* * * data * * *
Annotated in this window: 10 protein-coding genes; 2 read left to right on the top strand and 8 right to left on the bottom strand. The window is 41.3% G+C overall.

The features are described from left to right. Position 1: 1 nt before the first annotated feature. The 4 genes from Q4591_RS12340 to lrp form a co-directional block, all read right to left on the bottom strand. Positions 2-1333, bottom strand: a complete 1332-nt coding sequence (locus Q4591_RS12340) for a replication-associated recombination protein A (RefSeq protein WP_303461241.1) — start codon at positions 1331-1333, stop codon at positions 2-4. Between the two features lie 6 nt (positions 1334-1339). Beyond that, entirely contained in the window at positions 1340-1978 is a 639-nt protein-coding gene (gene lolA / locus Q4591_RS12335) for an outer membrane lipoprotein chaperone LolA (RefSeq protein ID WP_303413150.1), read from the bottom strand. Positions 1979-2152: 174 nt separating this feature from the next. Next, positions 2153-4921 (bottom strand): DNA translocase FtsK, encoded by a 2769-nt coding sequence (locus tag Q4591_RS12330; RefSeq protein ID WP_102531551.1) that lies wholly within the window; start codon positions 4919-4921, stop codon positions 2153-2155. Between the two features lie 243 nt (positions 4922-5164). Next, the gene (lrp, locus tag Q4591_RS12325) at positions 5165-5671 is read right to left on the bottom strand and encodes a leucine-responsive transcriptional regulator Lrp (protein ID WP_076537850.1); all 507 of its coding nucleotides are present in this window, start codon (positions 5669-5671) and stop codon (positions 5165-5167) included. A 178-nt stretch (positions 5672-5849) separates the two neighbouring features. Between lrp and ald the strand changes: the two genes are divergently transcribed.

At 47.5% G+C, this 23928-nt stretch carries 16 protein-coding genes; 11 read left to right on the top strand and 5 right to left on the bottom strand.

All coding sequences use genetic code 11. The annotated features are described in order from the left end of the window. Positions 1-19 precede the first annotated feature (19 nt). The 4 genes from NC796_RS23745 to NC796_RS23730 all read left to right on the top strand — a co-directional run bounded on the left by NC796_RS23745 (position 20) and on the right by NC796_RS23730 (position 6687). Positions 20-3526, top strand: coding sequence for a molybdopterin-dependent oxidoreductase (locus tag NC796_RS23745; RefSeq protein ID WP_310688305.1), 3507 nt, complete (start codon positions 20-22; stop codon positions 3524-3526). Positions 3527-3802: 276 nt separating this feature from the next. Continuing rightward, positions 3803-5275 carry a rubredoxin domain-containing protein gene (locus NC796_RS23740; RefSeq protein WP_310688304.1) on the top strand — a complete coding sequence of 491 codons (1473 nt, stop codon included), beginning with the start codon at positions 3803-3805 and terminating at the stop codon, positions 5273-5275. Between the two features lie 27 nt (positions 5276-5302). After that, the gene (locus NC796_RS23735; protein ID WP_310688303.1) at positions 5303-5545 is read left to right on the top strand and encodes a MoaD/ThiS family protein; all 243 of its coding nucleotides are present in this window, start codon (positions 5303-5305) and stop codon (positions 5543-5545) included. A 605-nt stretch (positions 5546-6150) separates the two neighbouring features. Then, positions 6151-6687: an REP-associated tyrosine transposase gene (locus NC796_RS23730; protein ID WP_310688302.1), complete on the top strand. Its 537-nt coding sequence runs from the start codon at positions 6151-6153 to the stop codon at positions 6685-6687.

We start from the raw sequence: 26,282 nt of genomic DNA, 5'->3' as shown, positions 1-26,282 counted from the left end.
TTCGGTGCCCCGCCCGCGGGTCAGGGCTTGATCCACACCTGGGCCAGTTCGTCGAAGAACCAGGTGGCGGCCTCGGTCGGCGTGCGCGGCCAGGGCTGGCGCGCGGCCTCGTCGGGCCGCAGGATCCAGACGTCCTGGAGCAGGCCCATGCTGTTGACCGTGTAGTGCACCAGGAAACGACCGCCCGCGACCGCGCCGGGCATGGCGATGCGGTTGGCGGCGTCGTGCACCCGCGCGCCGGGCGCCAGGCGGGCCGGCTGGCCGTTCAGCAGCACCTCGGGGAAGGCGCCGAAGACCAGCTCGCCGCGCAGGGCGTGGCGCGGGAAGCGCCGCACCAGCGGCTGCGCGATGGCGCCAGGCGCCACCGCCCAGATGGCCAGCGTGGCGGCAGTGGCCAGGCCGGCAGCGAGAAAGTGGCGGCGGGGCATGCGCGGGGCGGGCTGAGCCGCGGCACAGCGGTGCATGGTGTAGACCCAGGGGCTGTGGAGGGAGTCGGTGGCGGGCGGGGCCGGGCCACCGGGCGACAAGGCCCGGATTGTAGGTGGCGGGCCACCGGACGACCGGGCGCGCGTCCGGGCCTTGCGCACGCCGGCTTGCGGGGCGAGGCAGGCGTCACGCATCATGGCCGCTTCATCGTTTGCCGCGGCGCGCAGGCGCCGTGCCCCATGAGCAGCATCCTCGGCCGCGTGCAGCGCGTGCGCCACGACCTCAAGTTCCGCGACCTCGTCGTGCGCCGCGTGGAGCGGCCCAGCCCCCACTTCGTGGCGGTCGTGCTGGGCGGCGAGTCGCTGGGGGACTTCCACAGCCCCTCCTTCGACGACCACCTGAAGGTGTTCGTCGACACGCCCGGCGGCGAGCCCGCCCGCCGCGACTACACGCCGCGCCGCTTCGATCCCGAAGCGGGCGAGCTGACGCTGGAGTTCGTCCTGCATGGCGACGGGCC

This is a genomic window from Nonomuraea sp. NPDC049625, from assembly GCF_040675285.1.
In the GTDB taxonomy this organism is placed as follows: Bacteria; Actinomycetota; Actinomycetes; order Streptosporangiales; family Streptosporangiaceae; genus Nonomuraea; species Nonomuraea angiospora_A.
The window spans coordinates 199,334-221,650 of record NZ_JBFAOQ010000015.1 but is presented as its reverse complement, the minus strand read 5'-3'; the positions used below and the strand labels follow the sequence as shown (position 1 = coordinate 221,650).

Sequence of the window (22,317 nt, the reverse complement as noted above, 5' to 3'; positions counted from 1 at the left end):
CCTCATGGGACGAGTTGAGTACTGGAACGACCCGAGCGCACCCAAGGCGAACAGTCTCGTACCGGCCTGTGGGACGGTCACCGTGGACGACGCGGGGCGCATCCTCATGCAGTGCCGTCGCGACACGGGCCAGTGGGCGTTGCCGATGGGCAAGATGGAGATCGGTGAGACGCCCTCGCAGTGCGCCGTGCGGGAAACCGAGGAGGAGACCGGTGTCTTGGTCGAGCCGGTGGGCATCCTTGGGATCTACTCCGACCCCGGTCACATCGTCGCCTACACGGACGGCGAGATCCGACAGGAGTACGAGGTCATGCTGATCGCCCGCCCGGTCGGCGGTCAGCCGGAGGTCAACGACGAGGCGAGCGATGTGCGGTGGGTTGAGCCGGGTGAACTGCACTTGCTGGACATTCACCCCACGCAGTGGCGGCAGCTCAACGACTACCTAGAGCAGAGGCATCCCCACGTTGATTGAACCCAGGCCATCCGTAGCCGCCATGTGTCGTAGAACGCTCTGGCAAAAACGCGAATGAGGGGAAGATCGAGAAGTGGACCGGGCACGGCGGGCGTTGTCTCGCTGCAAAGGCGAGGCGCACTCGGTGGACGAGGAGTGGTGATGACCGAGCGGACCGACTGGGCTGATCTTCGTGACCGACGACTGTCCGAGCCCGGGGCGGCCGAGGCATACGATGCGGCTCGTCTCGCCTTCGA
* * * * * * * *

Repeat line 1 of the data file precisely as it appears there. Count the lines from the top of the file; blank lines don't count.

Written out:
Annotated in this window: 10 protein-coding genes; 2 read left to right on the top strand and 8 right to left on the bottom strand. The window is 41.3% G+C overall.